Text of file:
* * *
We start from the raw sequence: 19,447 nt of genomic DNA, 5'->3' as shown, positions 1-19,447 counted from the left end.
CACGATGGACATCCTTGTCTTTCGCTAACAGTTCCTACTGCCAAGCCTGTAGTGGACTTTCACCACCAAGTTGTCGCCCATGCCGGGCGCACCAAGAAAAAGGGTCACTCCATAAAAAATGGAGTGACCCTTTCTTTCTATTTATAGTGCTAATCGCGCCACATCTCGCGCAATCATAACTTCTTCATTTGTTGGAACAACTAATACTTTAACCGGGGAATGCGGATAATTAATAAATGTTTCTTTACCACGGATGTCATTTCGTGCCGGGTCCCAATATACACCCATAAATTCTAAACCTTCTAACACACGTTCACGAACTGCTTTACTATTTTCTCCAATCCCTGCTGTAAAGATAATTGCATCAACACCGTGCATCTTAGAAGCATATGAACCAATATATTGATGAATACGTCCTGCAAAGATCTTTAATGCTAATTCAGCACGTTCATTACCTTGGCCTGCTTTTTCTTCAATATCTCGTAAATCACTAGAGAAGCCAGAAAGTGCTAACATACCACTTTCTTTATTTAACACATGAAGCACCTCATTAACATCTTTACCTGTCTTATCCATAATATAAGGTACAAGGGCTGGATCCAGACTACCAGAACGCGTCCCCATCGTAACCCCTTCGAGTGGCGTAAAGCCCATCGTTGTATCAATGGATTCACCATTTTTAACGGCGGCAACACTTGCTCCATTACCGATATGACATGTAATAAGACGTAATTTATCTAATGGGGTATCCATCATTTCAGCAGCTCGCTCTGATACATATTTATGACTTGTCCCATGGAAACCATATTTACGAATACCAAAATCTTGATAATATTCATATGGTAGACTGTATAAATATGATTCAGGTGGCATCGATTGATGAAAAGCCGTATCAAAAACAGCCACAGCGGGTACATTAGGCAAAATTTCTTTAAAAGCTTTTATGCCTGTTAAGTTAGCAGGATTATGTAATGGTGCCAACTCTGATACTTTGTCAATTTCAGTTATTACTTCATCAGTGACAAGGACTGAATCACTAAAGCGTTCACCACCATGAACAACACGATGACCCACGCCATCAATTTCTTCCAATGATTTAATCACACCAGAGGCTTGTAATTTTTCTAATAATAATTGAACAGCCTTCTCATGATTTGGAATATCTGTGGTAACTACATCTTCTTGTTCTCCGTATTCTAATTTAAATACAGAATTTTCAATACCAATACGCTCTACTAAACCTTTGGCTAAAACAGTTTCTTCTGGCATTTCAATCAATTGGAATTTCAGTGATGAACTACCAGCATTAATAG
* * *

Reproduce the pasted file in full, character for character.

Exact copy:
We start from the raw sequence: 19,447 nt of genomic DNA, 5'->3' as shown, positions 1-19,447 counted from the left end.
CACGATGGACATCCTTGTCTTTCGCTAACAGTTCCTACTGCCAAGCCTGTAGTGGACTTTCACCACCAAGTTGTCGCCCATGCCGGGCGCACCAAGAAAAAGGGTCACTCCATAAAAAATGGAGTGACCCTTTCTTTCTATTTATAGTGCTAATCGCGCCACATCTCGCGCAATCATAACTTCTTCATTTGTTGGAACAACTAATACTTTAACCGGGGAATGCGGATAATTAATAAATGTTTCTTTACCACGGATGTCATTTCGTGCCGGGTCCCAATATACACCCATAAATTCTAAACCTTCTAACACACGTTCACGAACTGCTTTACTATTTTCTCCAATCCCTGCTGTAAAGATAATTGCATCAACACCGTGCATCTTAGAAGCATATGAACCAATATATTGATGAATACGTCCTGCAAAGATCTTTAATGCTAATTCAGCACGTTCATTACCTTGGCCTGCTTTTTCTTCAATATCTCGTAAATCACTAGAGAAGCCAGAAAGTGCTAACATACCACTTTCTTTATTTAACACATGAAGCACCTCATTAACATCTTTACCTGTCTTATCCATAATATAAGGTACAAGGGCTGGATCCAGACTACCAGAACGCGTCCCCATCGTAACCCCTTCGAGTGGCGTAAAGCCCATCGTTGTATCAATGGATTCACCATTTTTAACGGCGGCAACACTTGCTCCATTACCGATATGACATGTAATAAGACGTAATTTATCTAATGGGGTATCCATCATTTCAGCAGCTCGCTCTGATACATATTTATGACTTGTCCCATGGAAACCATATTTACGAATACCAAAATCTTGATAATATTCATATGGTAGACTGTATAAATATGATTCAGGTGGCATCGATTGATGAAAAGCCGTATCAAAAACAGCCACAGCGGGTACATTAGGCAAAATTTCTTTAAAAGCTTTTATGCCTGTTAAGTTAGCAGGATTATGTAATGGTGCCAACTCTGATACTTTGTCAATTTCAGTTATTACTTCATCAGTGACAAGGACTGAATCACTAAAGCGTTCACCACCATGAACAACACGATGACCCACGCCATCAATTTCTTCCAATGATTTAATCACACCAGAGGCTTGTAATTTTTCTAATAATAATTGAACAGCCTTCTCATGATTTGGAATATCTGTGGTAACTACATCTTCTTGTTCTCCGTATTCTAATTTAAATACAGAATTTTCAATACCAATACGCTCTACTAAACCTTTGGCTAAAACAGTTTCTTCTGGCATTTCAATCAATTGGAATTTCAGTGATGAACTACCAGCATTAATAG